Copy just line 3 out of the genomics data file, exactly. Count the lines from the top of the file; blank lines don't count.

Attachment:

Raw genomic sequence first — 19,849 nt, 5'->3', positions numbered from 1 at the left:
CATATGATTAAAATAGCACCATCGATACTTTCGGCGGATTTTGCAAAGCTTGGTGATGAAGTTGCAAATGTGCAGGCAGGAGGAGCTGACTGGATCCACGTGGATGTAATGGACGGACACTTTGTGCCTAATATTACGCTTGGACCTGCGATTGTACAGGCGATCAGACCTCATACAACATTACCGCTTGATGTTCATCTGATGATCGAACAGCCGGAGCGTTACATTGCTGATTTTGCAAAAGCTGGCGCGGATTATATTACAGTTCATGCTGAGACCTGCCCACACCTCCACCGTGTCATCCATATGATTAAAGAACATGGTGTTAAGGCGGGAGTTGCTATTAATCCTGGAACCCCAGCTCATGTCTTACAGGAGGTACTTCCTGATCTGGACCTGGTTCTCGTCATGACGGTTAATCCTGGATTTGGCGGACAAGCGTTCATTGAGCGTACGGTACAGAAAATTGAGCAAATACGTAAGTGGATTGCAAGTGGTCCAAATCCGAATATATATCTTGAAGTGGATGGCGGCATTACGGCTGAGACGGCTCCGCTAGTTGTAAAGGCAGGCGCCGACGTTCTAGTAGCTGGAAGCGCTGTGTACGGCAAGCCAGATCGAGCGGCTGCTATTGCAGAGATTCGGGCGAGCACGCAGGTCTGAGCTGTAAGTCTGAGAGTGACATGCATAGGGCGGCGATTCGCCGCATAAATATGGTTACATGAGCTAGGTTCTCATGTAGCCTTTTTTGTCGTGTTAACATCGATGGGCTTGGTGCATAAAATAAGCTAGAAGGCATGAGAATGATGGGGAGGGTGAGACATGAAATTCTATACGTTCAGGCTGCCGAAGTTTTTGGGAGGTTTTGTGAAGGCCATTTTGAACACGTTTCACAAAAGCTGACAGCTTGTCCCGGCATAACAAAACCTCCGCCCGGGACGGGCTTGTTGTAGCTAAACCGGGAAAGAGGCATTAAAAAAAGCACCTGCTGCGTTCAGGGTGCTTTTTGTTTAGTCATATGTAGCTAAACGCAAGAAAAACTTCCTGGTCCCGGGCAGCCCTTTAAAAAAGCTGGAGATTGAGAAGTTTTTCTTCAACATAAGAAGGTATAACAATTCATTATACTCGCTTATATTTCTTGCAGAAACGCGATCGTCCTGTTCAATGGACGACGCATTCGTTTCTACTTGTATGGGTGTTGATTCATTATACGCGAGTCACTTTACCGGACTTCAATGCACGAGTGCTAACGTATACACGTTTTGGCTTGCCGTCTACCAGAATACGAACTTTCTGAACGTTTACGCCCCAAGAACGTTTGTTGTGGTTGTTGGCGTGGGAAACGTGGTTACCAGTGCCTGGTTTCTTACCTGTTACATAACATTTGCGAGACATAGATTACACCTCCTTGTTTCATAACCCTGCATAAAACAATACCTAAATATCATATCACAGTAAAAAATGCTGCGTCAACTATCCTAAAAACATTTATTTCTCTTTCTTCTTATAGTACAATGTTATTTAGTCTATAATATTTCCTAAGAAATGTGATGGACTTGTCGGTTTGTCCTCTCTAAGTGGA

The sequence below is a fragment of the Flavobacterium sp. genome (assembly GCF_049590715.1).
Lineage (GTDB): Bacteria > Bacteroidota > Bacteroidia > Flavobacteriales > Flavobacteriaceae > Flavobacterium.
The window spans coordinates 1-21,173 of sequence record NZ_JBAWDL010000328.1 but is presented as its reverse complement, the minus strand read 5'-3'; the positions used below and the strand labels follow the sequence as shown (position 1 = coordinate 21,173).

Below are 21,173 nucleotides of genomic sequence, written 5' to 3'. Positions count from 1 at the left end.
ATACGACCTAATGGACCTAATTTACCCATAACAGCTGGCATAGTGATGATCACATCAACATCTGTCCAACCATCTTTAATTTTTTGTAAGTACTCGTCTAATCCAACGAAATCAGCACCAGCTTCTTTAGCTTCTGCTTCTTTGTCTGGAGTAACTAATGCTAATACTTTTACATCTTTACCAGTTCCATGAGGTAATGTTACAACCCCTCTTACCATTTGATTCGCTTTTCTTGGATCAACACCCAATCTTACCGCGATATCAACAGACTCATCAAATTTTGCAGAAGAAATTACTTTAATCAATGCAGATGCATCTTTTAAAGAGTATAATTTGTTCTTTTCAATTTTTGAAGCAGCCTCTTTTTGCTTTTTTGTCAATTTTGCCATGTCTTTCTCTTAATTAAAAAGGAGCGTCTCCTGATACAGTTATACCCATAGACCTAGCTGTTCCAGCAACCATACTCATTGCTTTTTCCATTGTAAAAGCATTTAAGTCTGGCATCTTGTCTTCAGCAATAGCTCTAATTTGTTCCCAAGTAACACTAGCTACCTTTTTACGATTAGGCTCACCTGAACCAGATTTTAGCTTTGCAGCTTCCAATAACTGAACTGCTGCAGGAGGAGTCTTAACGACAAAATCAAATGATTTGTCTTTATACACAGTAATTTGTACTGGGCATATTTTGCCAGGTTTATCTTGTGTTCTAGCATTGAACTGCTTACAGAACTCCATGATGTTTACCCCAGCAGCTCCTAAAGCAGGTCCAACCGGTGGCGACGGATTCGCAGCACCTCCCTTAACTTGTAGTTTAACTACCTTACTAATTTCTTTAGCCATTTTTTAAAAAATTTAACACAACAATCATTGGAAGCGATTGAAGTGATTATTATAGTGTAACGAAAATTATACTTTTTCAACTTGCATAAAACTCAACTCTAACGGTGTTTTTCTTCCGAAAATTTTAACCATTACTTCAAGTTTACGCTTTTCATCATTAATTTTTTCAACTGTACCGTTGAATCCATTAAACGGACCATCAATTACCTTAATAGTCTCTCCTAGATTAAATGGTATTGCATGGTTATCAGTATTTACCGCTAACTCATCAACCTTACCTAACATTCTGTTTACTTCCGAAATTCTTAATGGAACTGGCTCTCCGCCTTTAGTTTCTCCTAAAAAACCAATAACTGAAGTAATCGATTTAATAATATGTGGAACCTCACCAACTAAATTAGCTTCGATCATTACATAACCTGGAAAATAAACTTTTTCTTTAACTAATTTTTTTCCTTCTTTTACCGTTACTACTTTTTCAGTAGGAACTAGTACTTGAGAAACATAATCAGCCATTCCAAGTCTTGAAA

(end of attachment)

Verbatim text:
The sequence below is a fragment of the Flavobacterium sp. genome (assembly GCF_049590715.1).